To install a piece of software on Windows you just follow a few easy steps. First you go to the store and buy the software, then you pop the CD into your disc drive, enter the CD key, wait for the software to install itself onto the hard drive, and you are good to go! Be sure to put the CD and key in a safe place in case you ever need to reinstall the software.
On Ubuntu to install a piece of software you open the software center. Type in the name of the software you are looking for (or browse by category), click install, and wait for the software to download and install.
Windows offers a fantastic default software install. Need to write a paper? No worries, Windows has the feature-rich Wordpad. Want to surf the net? Internet Explorer has always provided a safe webrowsing experience.
Ubuntu's default software selection is somewhat disappointing. It has a full featured word processor, spreadsheet editor, and presentation creator. I know most people don't use facebook or twitter, but just in case you do Ubuntu includes Gwibber, a software that fully integrates your social networking with your desktop. For webrowsing Ubuntu only has Firefox and if you want to instant message Ubuntu's Empathy only supports facebook, AIM, yahoo, MSN, IRC...
Windows is the most popular operating system in the world. Almost any piece of hardware you purchase comes with a handy CD for installing the drivers the hardware needs to function properly. Again, keep that CD in a safe place in case you ever reformat or attach the hardware to a different computer.
If you have one of the millions of pieces of hardware that is supported on the Linux platform then 99 times out of 100 once you attach it to your computer it still start functioning right away. What about that hundredth time? Ubuntu will offer to automatically download and install any closed source drivers the hardware needs to function.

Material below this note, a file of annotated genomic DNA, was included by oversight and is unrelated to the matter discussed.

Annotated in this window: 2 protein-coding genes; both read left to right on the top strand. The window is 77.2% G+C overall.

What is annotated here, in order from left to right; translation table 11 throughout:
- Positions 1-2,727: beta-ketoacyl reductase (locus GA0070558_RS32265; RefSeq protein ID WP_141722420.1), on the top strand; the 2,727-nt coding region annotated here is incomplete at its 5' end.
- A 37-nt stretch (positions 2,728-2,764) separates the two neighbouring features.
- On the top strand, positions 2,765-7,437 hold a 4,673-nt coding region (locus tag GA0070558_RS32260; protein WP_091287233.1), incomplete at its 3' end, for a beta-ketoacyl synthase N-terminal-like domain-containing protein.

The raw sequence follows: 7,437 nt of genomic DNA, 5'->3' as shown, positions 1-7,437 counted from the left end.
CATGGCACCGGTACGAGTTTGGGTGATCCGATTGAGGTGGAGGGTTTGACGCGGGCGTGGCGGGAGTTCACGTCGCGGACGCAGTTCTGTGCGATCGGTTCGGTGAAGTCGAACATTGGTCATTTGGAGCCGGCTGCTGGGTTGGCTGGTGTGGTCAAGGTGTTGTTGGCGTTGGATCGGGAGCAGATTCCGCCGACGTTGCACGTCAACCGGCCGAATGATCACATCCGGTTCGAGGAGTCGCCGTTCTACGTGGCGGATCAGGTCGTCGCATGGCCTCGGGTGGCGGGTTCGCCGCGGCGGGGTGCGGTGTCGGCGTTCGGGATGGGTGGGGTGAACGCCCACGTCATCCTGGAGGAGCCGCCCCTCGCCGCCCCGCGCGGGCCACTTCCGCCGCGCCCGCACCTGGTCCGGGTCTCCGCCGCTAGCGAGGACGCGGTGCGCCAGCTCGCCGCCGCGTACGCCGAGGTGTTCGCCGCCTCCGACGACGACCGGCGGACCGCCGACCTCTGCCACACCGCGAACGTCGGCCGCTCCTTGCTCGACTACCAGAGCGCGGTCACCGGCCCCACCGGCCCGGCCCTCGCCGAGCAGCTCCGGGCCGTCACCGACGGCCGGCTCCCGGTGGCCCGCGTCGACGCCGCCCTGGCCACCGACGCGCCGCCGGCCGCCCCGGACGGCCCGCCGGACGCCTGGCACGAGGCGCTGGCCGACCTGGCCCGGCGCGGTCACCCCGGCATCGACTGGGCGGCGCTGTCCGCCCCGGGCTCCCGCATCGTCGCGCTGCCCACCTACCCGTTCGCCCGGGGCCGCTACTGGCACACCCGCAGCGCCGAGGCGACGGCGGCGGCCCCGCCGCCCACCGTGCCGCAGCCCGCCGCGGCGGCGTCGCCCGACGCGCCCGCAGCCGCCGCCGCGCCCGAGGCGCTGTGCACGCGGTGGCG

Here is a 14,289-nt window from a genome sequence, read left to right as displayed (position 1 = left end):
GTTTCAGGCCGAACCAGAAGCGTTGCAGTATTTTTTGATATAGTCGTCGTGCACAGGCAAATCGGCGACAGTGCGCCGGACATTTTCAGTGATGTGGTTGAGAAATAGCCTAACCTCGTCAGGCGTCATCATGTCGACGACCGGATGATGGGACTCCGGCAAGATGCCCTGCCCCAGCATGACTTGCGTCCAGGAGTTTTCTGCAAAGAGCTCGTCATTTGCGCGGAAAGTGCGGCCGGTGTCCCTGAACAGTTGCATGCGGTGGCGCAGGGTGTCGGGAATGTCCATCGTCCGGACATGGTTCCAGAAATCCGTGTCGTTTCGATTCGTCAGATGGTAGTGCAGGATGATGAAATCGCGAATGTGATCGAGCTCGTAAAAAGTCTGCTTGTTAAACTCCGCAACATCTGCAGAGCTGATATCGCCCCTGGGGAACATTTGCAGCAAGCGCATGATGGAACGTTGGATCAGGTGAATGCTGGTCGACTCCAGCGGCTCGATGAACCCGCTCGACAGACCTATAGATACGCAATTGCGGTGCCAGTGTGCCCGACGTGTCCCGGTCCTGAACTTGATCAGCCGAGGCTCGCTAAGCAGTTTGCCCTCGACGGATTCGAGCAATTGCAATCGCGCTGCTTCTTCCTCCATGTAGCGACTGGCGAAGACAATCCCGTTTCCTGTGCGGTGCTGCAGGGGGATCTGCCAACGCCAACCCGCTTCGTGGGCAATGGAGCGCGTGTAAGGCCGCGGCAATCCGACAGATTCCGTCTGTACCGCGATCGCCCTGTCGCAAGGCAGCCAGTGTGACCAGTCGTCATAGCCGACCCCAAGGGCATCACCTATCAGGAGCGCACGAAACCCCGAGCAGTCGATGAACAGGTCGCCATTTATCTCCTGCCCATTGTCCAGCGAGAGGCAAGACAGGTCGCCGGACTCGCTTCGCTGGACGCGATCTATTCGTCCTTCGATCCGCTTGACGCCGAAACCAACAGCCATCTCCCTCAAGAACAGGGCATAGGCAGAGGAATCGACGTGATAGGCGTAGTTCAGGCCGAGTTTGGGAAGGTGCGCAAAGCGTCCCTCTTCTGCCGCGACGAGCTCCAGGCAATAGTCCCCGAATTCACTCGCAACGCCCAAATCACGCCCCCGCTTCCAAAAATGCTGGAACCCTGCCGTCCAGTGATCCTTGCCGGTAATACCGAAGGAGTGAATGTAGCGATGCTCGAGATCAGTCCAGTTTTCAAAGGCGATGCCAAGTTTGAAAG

Upkeep on Windows is easy. Just remember to periodically run your anti-virus program, your anti-spyware program, and don't forget to defragment your computer every couple months. Also a yearly reformat tends to help keep things running smoothly.
Ubuntu? Well there aren't really any viruses for Ubuntu and the filesystem it uses doesn't fragment nearly as much as NTFS does.
Updating the Operating System:
To ensure your operating system is secure, by default, whenever Windows is connected to the internet it will automatically download and install updates without asking. Windows is very through with it's update process. As soon as it is finished updating the system will shutdown, install some more updates, and then possibly install the last bit of the updates and apply configurations the next time the computer boots up.
Ubuntu on the other hand tends to be kind of lazy by default with it's update process. When a new update is available the system asks you if you want to download and install it. Then, it only installs the updates once. I guess Ubuntu just assumes it installed them correctly the first time.
I think I covered all the points that I often hear people complain about when they first start using Ubuntu. Anyone else know of other areas where Ubuntu is still harder to use than Windows?
In case the point (and my reeking sarcasm) where not conveyed to you in the above paragraphs, my point is this. Ubuntu/Linux really is not any harder to use than Windows is these days. In fact, in many respects it is simply different (in a good way) than what a Windows user is used to. I am tired of hearing from people who try to use Ubuntu for all of two seconds that it is "too hard" to use, because obviously - they aren't really giving it a chance.